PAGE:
Home > Great Big Greenhouse Blog > March 2013 > GARDEN TALK with DOUG - Forsythia and Crabgrass

GARDEN TALK with DOUG - Forsythia and Crabgrass

            Forsythia and crabgrass seems to be a funny combination but there is a strong gardening trend associated with this “marriage”. 
            I want to talk about weed control in general. But first I want to talk about crabgrass and its relationship to forsythia. The important thing to remember about crabgrass is that it is an annual. In other words, it germinates, grows, and sets seed all within one year – hence the term annual. Crabgrass dies out in the fall, after the first frost. The crabgrass seed lies dormant in our lawn through the winter and will begin to germinate in the early spring and begin to grow. For our area we have a natural indicator as to when we need to control crabgrass and that is with our forsythia shrubs. The time to apply a pre-emergent crabgrass control is when our forsythia is beginning to bloom – hence the “marriage”.
            Now I want to talk about lawn weed control. A weed can be defined as anything growing where it should not be. Weeds can come in all shapes, sizes, and colors. They can be either annual or perennial. They can spread by seeds falling, animals, or by the wind. Other contributing factors include poor quality topsoil and grass seed. If left unchecked, weeds will take over whatever growing area you have.
            The best weed control is to maintain a healthy, full lawn. Make sure that all topsoil and organic amendments are weed free. Before purchasing new grass seed, check the tag for weed content. Mowing should be frequent and done with the blade set at 3 inches. Water your lawn only when it is dry enough to need a deep soaking. Watering is best done early in the day to allow for a natural drying period.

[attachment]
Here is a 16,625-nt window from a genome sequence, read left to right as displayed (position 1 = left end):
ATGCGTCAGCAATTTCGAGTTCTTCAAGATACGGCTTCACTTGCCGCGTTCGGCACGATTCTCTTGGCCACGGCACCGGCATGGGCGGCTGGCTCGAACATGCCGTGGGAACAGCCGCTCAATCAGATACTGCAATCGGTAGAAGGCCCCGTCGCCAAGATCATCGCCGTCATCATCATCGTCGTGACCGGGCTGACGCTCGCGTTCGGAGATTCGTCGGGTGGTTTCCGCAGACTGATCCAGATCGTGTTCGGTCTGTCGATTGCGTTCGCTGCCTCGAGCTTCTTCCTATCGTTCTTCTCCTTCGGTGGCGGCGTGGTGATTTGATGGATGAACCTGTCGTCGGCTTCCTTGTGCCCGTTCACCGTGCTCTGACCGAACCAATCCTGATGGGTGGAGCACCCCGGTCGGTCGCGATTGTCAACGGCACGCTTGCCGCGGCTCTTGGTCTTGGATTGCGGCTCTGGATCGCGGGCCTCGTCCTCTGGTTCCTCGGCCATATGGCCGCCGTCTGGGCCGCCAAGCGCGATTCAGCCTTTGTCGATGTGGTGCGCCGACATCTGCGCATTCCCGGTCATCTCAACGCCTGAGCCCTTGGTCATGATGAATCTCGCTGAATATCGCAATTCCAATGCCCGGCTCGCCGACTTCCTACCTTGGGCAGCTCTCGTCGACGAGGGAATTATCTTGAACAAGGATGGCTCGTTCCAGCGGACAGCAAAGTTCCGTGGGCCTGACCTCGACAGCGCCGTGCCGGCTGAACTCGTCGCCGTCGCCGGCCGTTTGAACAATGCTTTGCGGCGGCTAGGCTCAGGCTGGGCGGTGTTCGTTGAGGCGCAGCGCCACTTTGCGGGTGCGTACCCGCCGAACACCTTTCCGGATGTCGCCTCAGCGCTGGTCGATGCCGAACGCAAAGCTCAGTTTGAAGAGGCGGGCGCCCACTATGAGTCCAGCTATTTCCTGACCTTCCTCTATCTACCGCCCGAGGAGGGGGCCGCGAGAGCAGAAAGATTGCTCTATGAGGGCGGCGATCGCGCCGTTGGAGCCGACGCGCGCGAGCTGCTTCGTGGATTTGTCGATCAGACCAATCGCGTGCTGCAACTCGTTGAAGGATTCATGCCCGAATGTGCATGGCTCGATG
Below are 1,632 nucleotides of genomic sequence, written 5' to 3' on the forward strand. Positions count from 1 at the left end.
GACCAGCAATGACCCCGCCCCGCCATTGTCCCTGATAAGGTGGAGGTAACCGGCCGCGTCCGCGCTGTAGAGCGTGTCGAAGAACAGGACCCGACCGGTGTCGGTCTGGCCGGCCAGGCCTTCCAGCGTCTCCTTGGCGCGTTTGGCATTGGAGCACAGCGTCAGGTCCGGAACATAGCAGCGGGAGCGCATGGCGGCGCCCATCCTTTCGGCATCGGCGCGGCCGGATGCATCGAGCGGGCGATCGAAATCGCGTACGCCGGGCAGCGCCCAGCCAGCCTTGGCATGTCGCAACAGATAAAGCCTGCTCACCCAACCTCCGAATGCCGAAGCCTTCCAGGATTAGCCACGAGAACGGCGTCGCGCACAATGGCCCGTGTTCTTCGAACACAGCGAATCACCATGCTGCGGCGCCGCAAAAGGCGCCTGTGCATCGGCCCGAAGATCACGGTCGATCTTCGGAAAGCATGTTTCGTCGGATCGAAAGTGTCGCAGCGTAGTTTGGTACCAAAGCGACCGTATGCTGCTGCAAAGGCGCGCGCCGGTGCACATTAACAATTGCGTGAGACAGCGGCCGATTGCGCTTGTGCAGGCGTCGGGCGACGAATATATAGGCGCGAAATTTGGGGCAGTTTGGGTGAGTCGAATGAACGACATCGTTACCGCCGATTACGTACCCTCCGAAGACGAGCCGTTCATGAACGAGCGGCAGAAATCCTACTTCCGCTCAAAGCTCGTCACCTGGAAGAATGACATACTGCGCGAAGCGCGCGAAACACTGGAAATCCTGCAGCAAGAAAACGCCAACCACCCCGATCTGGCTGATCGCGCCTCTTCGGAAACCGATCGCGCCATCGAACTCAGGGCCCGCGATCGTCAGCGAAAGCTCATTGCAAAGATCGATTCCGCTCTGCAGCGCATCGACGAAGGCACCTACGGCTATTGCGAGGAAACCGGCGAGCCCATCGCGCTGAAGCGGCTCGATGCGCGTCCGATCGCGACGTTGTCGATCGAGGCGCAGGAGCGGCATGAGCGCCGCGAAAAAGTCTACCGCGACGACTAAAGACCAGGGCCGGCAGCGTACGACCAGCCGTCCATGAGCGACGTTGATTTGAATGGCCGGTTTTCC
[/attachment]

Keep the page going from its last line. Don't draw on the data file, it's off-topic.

It is a rare lawn that does not have some type of weeds in it. Knowing the type of weed that is growing not only helps with the elimination of that weed, it also identifies the conditions that causes it to thrive. I am going to focus on two types of weeds:
            This category contains the much dreaded crabgrass, although other varieties include goosegrass, foxtail, and annual bluegrass. These weeds reproduce in the summer and fall, then over-winter as seed in the soil and will start to break ground in early spring (about the same time forsythia blooms). The best way to control these weeds is to apply a pre-emergent herbicide on the lawn in mid-March. One note of caution, a pre-emergent herbicide keeps weed seeds from sprouting but does not get rid of what is already there. Also, please remember to apply this pre-emergent herbicide again in early May.
            This category includes dandelions, spurge, chickweed, henbit, and many others. Again the best method in controlling these weeds is to prevent them by using a broadleaf pre-emergent herbicide. This application should be done in late March to early April. If problems continue, applications of post-emergent herbicide can be used. Post-emergents come in a variety of ways, including liquid spot treatments and granular coverage.
            Weed control is an on-going project and one that needs knowledgeable understanding of the weed, constant attention, and follow through. A combination of proper lawn maintenance and early detection will result in a lawn of which you can be proud.
Posted: 3/19/2013 by Doug Hensel | with 1 comment(s)
Filed under: DougHensel, GardenTalkWithDoug
Would you provide the name of the best product for the control of these weeds?
4/1/2013 12:40:03 AM

 Security code